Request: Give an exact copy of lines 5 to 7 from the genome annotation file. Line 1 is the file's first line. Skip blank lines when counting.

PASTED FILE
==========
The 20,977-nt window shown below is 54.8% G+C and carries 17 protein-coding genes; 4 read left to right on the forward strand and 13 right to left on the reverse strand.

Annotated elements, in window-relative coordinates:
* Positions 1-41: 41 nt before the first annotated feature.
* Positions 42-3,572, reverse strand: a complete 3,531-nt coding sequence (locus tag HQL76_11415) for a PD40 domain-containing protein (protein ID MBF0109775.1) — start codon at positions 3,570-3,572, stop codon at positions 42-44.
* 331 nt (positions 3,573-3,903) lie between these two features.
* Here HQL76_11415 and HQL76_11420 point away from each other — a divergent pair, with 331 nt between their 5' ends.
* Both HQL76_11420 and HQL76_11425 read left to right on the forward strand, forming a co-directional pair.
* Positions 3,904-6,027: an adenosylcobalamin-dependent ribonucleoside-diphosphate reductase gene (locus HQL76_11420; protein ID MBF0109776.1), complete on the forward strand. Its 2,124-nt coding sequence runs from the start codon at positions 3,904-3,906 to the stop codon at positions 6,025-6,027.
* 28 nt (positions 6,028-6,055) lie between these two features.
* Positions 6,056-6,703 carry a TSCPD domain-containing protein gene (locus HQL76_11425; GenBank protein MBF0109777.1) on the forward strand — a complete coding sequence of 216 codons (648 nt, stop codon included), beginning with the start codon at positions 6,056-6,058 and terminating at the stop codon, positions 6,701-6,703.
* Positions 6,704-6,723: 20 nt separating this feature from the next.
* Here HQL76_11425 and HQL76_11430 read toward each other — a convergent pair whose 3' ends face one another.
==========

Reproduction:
* 331 nt (positions 3,573-3,903) lie between these two features.
* Here HQL76_11415 and HQL76_11420 point away from each other — a divergent pair, with 331 nt between their 5' ends.
* Both HQL76_11420 and HQL76_11425 read left to right on the forward strand, forming a co-directional pair.